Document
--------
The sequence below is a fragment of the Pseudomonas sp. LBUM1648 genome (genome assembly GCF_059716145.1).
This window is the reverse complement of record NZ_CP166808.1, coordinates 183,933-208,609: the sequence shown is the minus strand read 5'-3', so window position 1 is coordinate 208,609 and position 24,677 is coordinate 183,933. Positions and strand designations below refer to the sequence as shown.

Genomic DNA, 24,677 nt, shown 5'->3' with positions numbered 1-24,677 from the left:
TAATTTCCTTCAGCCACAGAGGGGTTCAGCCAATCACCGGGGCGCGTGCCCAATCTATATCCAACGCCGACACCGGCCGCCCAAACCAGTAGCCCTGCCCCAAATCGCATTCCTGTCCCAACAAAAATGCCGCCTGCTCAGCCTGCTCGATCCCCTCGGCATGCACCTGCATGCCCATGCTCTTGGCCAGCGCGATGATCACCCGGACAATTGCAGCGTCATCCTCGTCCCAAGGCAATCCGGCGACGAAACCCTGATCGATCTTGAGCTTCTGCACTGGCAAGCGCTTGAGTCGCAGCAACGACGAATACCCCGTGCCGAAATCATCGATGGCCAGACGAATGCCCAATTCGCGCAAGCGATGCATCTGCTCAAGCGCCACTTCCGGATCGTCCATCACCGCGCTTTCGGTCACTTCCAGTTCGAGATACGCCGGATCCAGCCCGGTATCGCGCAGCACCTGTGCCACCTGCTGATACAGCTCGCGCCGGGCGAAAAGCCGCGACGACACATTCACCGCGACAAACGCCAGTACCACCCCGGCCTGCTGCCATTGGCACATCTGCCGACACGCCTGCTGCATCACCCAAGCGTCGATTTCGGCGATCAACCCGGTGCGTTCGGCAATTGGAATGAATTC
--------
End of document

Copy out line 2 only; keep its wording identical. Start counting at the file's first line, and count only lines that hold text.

This window is the reverse complement of record NZ_CP166808.1, coordinates 183,933-208,609: the sequence shown is the minus strand read 5'-3', so window position 1 is coordinate 208,609 and position 24,677 is coordinate 183,933. Positions and strand designations below refer to the sequence as shown.